Although technically a "mash up" is the remixing of the vocals from one song with the instrumental elements from another song, I really think of the concept as a broader genre of songs -- like Lil' Wayne's rendition of "Shooter" featuring Robin Thicke (yes, the son of TV mainstay Alan Thicke and husband of Idlewild co-star Paula Patton), and the Game's recent single, "It's Okay" sampling Junior Reid's "One Blood" (featuring Junior himself on the track and in the video), an unexpected but successful juxtaposition of west coast rap and reggae.
It would be unrealistic to expect that mixing and matching pop stars and musical styles would really have an effect on the quotient of cultural harmony in the world, but that doesn't mean we can't try, right? Would you call it an accidental mash up if a pop group put sex-themed lyrics to an "Arabesque" melody that you're as likely to hear in Egypt or Saudi Arabia as you would on MTV?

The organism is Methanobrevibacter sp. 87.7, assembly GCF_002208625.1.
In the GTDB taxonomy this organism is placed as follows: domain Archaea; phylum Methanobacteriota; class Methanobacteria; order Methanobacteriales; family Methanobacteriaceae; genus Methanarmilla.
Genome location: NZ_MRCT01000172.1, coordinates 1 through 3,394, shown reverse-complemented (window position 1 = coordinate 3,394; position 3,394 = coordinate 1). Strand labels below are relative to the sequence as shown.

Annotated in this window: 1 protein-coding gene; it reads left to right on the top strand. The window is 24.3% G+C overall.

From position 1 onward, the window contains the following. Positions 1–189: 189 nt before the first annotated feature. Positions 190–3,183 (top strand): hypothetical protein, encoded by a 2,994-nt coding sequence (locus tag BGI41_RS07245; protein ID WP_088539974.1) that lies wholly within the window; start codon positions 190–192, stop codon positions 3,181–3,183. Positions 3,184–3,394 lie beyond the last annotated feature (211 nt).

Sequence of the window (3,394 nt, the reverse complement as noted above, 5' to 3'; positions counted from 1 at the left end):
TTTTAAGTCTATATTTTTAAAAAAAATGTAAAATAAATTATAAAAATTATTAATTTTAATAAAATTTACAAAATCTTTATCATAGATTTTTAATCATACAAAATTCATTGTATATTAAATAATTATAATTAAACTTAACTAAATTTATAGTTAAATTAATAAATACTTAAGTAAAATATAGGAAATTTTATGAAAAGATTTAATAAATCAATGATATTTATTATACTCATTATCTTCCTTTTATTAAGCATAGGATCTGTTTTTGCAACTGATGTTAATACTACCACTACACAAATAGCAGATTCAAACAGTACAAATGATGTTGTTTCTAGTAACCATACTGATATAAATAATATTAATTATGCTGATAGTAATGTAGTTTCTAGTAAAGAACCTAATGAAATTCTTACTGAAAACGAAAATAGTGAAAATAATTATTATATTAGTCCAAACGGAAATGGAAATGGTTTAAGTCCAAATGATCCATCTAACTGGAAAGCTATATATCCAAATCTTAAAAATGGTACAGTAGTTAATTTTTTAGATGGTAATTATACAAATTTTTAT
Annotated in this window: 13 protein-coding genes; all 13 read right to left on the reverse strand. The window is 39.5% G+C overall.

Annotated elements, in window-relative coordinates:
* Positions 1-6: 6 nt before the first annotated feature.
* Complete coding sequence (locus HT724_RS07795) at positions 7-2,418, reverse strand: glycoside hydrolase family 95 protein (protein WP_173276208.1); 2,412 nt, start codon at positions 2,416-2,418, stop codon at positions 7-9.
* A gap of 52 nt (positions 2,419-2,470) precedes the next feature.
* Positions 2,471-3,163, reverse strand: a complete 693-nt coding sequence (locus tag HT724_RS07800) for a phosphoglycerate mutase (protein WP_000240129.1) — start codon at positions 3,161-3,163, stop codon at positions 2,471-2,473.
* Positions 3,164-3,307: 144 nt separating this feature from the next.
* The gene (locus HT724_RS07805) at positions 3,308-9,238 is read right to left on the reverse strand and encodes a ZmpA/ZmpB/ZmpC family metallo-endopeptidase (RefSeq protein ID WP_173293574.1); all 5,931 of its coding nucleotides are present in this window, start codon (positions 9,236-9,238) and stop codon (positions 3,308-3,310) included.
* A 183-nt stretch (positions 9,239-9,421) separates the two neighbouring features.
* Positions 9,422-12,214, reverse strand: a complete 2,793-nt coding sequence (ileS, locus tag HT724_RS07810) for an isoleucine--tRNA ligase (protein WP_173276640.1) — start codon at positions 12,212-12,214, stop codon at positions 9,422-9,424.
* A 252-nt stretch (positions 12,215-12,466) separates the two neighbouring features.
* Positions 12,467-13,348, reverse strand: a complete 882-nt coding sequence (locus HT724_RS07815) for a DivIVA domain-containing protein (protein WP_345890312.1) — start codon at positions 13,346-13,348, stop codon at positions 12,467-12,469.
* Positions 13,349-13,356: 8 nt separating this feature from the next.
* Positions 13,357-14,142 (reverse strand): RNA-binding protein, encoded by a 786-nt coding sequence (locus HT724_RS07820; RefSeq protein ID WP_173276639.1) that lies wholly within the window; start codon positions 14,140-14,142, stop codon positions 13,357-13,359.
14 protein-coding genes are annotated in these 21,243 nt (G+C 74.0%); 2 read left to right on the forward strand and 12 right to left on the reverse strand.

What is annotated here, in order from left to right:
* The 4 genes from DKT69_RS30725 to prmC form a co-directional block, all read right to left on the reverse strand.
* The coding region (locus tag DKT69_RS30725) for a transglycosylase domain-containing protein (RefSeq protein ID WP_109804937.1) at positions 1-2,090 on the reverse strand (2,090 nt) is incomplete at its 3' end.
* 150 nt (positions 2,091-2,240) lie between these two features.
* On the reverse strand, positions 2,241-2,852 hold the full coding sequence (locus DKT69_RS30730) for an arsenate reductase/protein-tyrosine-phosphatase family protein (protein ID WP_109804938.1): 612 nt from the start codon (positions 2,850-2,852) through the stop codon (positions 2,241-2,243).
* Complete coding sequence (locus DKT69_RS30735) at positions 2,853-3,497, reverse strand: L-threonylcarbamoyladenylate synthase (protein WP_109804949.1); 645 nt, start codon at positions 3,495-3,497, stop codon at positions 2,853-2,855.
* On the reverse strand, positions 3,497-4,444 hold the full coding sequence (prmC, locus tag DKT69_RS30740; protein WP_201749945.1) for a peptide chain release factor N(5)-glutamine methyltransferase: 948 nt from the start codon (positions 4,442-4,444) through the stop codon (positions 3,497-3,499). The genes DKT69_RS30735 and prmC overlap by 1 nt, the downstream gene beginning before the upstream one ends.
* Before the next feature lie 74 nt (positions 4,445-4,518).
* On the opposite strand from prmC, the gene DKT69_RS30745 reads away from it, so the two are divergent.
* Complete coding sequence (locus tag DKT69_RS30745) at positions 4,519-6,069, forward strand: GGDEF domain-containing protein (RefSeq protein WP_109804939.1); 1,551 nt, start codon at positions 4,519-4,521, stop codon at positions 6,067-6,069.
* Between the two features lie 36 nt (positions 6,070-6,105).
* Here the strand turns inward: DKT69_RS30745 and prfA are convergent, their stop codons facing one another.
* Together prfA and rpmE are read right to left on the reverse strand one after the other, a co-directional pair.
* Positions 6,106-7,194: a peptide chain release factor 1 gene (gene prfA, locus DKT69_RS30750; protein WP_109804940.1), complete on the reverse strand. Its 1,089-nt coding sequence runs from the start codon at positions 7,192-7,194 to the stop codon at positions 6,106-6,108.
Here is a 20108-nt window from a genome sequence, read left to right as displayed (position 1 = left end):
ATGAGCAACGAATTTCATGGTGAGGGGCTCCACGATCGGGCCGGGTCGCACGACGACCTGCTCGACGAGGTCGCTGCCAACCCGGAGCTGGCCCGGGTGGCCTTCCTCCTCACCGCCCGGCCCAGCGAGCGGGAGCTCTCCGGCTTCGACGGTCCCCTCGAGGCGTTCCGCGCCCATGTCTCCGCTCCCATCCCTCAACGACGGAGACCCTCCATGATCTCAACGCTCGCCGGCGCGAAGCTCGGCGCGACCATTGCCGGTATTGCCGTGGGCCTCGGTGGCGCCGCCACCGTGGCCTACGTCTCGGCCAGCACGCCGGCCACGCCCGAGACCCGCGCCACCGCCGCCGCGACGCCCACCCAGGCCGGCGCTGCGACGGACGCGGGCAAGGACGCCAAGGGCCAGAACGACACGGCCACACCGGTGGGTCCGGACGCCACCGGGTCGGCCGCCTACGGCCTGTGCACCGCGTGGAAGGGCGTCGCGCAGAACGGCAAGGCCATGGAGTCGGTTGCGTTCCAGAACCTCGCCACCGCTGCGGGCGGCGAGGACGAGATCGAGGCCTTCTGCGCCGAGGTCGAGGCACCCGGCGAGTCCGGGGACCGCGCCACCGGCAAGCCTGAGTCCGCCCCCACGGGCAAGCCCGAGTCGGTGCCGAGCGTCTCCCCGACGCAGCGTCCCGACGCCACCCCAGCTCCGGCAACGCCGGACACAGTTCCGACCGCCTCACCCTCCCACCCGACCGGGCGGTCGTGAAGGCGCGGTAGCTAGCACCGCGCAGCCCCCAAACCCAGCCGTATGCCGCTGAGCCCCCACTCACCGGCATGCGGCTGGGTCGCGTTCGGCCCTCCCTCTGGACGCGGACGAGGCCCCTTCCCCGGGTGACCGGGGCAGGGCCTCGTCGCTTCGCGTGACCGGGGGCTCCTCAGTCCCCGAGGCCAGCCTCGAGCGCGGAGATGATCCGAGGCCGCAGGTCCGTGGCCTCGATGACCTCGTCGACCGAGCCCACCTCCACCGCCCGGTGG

The recent spate of hits falling into this category goes at least as far back as Eminem's "Azz Like That" (actually a fairly sophisticated farce about sexual mores), and runs up through the Pussycat Dolls' subtext-free "Buttons," currently #4 on the Billboard Hot 100. To the western ear, the songs sound like belly dance music set to a hip-hop beat, while perhaps the Middle Eastern ear hears down home blues ... set to a hip-hop beat. So how does music so closely associated with a part of the world that appears to almost unanimously oppose overt female sexuality adapt so easily into a track about undoing Nicole Scherzinger's blouse?
The trend is either a hidden breakthrough in cross-cultural communication -- one that ought to be exploited in order to bring about an exchange of cultures and dialogue urgently needed in the arena of international relations, or ... right now in an underground conference room in the mountains of Pakistan, the al Qaeda subcommittee on cultural affairs is watching the video for "Buttons" and wondering if it's meant to be a cruel joke that Scherzinger bears a resemblance to Osama Bin Laden's niece who posed for GQ.